International staff: 57
National staff: 125
The liberalization of China's economy has given the country one of the fastest-growing economies in the world. But public health has deteriorated since the introduction of the "socialist market economy."
Many families, especially those in poor rural areas, can no longer afford even the most basic medical care. The result is a large-scale migration of health care providers to urban areas, where people can afford their services. The consequence for rural communities is clear: a rapid deterioration of the quality and availability of medical care.
Economic crisis hits medicine
The commercialization of the health system means that many people, and especially the poorest, are left without basic medical care. Because their income often comes directly from the services they provide, health workers in China increasingly prescribe drugs and treatments that are inappropriate or expensive in order to boost their income. As a result, because preventive medicine is not very lucrative, it is often neglected. The expanding economy, combined with this laissez-faire style of health care, has had an enormous impact on the care being provided throughout the country.
MSF is active primarily in Yunnan, Sichuan, and Shaanxi provinces and in the Guangxi and Tibet autonomous regions. The organization has long-term projects for improving basic health care, fighting tuberculosis (TB), venereal diseases and Kashin Beck Disease (KBD), improving water and sanitation and providing information on HIV/AIDS. MSF also advises local governments on disaster response.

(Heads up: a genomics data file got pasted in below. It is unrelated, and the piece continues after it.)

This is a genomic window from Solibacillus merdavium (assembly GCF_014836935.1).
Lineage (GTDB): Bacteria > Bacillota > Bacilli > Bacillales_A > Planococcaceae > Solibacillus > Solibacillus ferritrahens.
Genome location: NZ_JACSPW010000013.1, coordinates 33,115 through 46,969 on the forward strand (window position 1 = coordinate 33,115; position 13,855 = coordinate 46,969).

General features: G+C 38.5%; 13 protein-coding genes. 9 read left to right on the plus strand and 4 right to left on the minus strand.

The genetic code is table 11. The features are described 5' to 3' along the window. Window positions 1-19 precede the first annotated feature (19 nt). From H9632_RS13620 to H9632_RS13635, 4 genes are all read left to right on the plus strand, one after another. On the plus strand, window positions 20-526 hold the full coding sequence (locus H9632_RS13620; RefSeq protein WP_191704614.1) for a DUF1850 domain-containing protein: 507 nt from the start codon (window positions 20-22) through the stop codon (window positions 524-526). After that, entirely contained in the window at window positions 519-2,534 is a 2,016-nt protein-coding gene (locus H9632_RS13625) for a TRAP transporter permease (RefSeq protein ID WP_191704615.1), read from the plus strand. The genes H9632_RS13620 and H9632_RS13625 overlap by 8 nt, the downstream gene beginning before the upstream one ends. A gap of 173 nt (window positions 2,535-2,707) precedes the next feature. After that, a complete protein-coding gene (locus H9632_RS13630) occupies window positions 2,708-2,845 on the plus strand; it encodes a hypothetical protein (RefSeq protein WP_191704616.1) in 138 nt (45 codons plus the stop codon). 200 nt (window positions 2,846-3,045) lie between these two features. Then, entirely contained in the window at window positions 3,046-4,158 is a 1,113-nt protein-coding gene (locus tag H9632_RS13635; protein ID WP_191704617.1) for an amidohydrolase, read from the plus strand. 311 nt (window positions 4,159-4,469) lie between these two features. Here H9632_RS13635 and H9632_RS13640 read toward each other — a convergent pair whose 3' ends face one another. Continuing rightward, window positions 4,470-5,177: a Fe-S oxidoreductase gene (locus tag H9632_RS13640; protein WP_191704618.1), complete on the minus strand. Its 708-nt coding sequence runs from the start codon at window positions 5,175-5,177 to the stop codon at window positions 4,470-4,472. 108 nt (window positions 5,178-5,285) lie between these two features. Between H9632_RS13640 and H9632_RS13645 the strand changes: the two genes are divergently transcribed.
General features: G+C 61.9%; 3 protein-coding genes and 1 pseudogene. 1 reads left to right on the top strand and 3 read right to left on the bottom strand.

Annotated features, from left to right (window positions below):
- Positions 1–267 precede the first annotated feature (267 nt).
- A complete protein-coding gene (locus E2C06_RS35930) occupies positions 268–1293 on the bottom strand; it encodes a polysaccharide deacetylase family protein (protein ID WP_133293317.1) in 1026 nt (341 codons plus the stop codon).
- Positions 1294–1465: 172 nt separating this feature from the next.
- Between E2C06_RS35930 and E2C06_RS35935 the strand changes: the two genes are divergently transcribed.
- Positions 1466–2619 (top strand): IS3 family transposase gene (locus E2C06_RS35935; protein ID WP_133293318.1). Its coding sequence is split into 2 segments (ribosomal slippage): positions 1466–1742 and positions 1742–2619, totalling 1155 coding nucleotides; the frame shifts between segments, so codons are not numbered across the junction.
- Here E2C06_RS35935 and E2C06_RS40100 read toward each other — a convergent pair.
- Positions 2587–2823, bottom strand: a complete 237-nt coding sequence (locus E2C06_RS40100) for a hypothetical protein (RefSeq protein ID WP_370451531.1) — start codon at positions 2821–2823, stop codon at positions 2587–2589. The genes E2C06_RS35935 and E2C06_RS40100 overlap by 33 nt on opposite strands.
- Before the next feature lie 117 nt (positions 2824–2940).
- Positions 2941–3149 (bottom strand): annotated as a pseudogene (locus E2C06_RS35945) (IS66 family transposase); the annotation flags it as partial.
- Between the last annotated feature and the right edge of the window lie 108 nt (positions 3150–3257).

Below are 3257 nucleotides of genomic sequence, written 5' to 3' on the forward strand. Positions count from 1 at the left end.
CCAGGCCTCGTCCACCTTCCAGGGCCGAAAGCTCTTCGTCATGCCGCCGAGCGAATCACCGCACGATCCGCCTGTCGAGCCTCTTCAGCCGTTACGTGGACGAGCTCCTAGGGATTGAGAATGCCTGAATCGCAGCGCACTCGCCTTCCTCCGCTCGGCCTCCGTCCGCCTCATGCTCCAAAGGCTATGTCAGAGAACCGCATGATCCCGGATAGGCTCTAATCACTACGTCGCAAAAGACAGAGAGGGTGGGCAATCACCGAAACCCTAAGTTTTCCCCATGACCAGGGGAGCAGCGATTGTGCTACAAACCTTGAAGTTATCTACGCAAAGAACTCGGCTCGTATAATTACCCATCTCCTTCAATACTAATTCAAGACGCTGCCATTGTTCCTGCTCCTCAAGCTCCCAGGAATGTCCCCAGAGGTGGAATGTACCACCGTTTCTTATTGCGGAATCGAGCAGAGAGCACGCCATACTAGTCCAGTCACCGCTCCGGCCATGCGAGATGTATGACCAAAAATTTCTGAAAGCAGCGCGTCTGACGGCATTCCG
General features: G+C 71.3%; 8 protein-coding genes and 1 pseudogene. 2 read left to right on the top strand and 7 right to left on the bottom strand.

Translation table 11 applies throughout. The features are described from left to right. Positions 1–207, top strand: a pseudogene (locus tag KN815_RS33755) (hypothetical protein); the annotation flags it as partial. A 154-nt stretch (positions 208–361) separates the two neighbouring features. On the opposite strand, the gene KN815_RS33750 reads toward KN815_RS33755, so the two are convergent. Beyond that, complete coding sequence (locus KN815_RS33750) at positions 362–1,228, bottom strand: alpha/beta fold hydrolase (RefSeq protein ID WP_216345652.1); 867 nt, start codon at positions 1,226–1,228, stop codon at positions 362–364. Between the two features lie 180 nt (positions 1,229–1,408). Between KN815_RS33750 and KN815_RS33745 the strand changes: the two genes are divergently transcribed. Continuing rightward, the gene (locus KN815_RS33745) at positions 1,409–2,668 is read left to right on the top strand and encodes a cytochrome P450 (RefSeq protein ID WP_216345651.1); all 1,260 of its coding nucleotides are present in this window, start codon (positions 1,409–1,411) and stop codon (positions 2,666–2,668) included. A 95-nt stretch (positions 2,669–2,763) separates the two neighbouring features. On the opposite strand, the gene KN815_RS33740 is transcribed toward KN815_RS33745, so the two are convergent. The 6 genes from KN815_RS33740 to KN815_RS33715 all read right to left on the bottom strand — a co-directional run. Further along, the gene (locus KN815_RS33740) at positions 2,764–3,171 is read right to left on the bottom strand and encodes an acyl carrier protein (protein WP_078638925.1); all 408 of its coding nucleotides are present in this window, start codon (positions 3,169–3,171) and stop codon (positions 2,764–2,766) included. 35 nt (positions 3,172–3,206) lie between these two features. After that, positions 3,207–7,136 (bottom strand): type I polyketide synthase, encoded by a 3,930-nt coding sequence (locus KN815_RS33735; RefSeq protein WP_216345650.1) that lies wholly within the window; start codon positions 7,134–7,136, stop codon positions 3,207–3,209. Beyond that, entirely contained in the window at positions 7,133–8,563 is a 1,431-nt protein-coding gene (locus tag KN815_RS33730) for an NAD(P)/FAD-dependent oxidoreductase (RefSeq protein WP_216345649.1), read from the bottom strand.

In Danian and Gongdong, in Guangxi Autonomous Region, MSF supports official health structures medically and financially. Teams also exchange ideas with their Chinese colleagues on treatment choices and the functioning of the health system. In Shaanxi, MSF welcomes about 50 street children at a small center in Baoji, offering them shelter, food, medical care and schooling.
Basic care is also given in mountainous Qighai province, in the town of Jiqu. MSF is working on a complete renovation of the town's clinic and also offers basic medical care.
In Yunnan, MSF has been improving the water supply in several areas, with a focus on improving water quality rather than quantity. Hygiene education is an important part of the project, as is consultation with villagers.
Infectious diseases are epidemic
Infectious diseases such as TB, hepatitis and HIV/AIDS are on the rise throughout China. It is estimated that one million Chinese will have HIV by the end of 2000. However, because the AIDS epidemic is underplayed by the government, accurate figures are not available.
At the end of 1999, MSF started an HIV/AIDS awareness program in several counties in Yunnan province, which has one of the highest numbers of HIV-infected people. In the southern Sichuan province, a similar project has been underway since September 1999. In both programs, MSF works closely with the authorities to reach health care workers and people at risk of infection. Public information campaigns, often the only legal way to talk about condom use in the country, are an important part of MSF's work. In Sichuan, MSF is working to set up clinics to treat sexually transmitted diseases (STDs). This has included renovating laboratories training lab staff in diagnostic techniques.